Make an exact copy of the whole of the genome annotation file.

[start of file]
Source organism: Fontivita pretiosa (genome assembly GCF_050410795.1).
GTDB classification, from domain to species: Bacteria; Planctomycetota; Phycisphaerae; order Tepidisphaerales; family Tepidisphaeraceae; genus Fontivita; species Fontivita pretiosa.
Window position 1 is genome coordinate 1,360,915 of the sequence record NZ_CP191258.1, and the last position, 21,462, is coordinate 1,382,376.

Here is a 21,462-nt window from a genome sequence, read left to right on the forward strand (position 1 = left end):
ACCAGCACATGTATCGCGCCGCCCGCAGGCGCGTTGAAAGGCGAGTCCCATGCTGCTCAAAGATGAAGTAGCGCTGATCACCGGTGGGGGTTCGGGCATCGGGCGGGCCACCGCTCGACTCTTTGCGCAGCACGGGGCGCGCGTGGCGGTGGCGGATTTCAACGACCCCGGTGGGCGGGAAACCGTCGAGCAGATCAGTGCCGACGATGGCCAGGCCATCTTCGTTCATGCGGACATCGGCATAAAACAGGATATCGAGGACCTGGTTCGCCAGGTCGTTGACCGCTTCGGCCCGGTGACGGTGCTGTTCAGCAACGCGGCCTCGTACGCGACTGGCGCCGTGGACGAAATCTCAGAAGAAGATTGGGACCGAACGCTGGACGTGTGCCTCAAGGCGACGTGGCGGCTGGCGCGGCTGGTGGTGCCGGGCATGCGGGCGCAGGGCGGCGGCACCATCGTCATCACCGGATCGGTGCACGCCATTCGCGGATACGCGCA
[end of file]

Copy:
Source organism: Fontivita pretiosa (genome assembly GCF_050410795.1).
GTDB classification, from domain to species: Bacteria; Planctomycetota; Phycisphaerae; order Tepidisphaerales; family Tepidisphaeraceae; genus Fontivita; species Fontivita pretiosa.
Window position 1 is genome coordinate 1,360,915 of the sequence record NZ_CP191258.1, and the last position, 21,462, is coordinate 1,382,376.

Here is a 21,462-nt window from a genome sequence, read left to right on the forward strand (position 1 = left end):
ACCAGCACATGTATCGCGCCGCCCGCAGGCGCGTTGAAAGGCGAGTCCCATGCTGCTCAAAGATGAAGTAGCGCTGATCACCGGTGGGGGTTCGGGCATCGGGCGGGCCACCGCTCGACTCTTTGCGCAGCACGGGGCGCGCGTGGCGGTGGCGGATTTCAACGACCCCGGTGGGCGGGAAACCGTCGAGCAGATCAGTGCCGACGATGGCCAGGCCATCTTCGTTCATGCGGACATCGGCATAAAACAGGATATCGAGGACCTGGTTCGCCAGGTCGTTGACCGCTTCGGCCCGGTGACGGTGCTGTTCAGCAACGCGGCCTCGTACGCGACTGGCGCCGTGGACGAAATCTCAGAAGAAGATTGGGACCGAACGCTGGACGTGTGCCTCAAGGCGACGTGGCGGCTGGCGCGGCTGGTGGTGCCGGGCATGCGGGCGCAGGGCGGCGGCACCATCGTCATCACCGGATCGGTGCACGCCATTCGCGGATACGCGCA